The discussion about film as an artform did not start from the beginning of the time when this medium appeared.During the first two decades film was not considered as an art form. Rather itwas an entertainment or attraction which was separated to the different genres.What shows us a basic differencebetween film and the other art forms such as: architecture, painting, music andpoetry or literature as stated by the later theories.
Is when film became availableto people it was considered a social phenomenal. Traditional art forms were productsfor and consumed by elite, high class and the bourgeoisie until the beginningof the 20th century. “Mechanical reproduction of art changes thereaction of the masses toward art”1,- stated Walter Benjamin in 1935.He well-defined an essence of photography and film in his article The Workof Art in an Age of Mechanical Reproduction and described film as aphotographic media. Social meaning of film was immediately noted by the communistsin Russia who constructed a new country during 1920th. Lenin announced thatfilm was the most important of all the arts for them2.
Some of the soviet film makers and theorists as Eisenstein, Vertov, Bachtindescribed montage, shooting, editing, work with diegetic materials,constructing frame, etc. which cause to the formalist school in the filmtheory. In particular, you can find it in the work Film as Art by RudolfArnheim. In the first decade of the last century some film theories werewritten, which were close from the modernism. Such kinds of works are RicciotoCanudo’s The Birth of Six Arts in 1911 and The Art of Moving Picture in1915 by American Vachel Lindsay. Canudo called cinema “plastic art in motion”3and discussed the gripping of this new art form the three-dimensional(architecture, sculpture and painting) art forms and the temporal (poetry,music and dance) arts.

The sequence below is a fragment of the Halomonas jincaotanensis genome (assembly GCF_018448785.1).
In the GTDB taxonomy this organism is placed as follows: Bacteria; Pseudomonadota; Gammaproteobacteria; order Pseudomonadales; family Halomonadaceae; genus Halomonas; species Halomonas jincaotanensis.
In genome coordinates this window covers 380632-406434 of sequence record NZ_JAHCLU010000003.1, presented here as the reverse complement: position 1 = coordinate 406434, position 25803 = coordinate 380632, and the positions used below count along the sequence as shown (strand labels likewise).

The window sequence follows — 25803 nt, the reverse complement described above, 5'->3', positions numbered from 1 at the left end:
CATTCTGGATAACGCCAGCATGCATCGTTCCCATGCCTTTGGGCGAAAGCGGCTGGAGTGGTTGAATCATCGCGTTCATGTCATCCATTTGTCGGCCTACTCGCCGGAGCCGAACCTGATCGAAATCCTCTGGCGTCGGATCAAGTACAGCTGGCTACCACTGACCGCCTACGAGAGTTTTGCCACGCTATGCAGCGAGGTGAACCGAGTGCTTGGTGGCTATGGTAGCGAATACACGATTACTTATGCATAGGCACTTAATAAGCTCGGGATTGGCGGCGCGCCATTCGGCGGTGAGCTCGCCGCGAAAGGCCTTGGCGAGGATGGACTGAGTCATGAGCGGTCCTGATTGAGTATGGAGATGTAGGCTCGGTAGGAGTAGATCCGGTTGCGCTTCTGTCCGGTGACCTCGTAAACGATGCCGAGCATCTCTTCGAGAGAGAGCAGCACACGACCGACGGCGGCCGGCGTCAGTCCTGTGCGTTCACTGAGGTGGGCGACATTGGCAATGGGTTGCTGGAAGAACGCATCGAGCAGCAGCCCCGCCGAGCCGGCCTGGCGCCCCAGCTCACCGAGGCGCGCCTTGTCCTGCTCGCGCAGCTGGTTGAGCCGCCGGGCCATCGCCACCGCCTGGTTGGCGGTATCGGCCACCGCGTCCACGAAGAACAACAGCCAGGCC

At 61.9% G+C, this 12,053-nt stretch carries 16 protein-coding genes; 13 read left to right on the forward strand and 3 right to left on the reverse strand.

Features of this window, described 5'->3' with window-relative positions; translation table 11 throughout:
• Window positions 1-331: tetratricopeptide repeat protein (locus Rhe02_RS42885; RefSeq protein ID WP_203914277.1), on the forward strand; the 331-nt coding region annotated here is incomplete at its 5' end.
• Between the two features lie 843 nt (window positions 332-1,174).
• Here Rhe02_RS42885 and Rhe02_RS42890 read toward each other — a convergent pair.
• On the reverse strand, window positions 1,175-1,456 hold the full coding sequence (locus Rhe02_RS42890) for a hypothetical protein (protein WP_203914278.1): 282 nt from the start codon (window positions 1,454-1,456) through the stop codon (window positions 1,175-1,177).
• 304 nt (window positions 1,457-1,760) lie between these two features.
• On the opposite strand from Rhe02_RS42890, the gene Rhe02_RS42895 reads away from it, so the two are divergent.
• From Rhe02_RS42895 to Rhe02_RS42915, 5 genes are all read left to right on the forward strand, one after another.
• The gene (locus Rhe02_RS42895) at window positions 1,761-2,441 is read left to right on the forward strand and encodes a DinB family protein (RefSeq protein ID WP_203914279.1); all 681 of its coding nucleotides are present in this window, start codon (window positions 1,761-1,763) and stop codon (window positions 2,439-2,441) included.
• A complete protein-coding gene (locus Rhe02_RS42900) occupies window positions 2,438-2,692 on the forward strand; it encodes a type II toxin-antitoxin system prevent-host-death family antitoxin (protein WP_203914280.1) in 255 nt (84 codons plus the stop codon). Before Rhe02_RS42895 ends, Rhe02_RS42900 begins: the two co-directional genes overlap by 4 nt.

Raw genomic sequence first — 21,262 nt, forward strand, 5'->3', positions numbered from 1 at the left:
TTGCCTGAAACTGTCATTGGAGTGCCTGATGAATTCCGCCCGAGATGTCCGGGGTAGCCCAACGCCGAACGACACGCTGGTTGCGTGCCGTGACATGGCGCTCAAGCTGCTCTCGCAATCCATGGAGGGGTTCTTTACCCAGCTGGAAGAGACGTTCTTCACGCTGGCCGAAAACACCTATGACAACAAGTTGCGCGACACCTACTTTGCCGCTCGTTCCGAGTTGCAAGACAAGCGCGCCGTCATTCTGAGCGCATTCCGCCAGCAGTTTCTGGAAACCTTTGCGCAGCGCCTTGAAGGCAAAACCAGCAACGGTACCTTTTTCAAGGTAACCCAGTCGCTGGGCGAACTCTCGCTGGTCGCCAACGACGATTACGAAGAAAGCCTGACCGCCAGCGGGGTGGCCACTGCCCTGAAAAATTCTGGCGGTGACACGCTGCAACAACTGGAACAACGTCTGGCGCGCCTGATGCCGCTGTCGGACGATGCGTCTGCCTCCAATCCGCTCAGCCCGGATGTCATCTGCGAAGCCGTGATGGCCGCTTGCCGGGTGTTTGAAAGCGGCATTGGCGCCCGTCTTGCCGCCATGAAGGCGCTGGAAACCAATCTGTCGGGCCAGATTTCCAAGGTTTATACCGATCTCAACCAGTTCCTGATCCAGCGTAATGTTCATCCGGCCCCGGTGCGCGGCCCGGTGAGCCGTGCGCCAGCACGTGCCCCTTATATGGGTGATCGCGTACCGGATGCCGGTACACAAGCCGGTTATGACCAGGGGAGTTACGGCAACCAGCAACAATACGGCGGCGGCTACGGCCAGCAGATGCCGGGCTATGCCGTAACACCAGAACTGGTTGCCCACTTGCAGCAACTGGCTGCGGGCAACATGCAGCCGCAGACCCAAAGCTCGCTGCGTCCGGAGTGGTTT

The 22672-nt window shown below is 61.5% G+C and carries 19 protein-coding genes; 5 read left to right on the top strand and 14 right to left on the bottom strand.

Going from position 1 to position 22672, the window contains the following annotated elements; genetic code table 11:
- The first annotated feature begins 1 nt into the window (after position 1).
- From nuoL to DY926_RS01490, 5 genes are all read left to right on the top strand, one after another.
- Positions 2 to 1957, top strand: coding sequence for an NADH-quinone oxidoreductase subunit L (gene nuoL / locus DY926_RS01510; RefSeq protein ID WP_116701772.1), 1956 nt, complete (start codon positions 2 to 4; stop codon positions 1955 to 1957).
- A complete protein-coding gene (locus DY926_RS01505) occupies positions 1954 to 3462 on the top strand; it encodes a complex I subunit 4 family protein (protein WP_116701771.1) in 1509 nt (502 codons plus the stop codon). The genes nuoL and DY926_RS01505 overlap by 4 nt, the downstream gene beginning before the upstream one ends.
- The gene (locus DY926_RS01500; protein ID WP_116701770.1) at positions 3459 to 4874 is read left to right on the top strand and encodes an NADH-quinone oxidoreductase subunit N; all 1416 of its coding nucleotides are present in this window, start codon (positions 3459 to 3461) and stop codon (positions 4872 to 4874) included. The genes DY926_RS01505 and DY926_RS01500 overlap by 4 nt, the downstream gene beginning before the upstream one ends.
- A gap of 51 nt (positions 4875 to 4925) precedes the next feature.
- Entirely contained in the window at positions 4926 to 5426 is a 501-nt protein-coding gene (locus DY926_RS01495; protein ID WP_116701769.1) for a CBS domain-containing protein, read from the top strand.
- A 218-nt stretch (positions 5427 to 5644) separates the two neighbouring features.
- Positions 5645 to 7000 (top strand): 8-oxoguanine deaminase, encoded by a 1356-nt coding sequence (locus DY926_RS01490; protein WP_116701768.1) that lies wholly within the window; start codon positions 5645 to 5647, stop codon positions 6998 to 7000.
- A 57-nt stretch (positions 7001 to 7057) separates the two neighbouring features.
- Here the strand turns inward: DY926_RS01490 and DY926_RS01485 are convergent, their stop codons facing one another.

1 Benjamin,Walter, “The Work of Art in an Age of Mechanical Reproduction” (1935), in:Continental Aesthetics. Romanticism to Postmodernism, An anthology, BlackwellPublishing, Oxford, U.K., 2001, p. 173.2 Stam,Robert, Film Theory, An Introduction., Oxford: Blackwell Publication, 2000, p.32.3 Stam,Robert, Film Theory, An Introduction., Oxford: Blackwell Publication, 2000, p.28.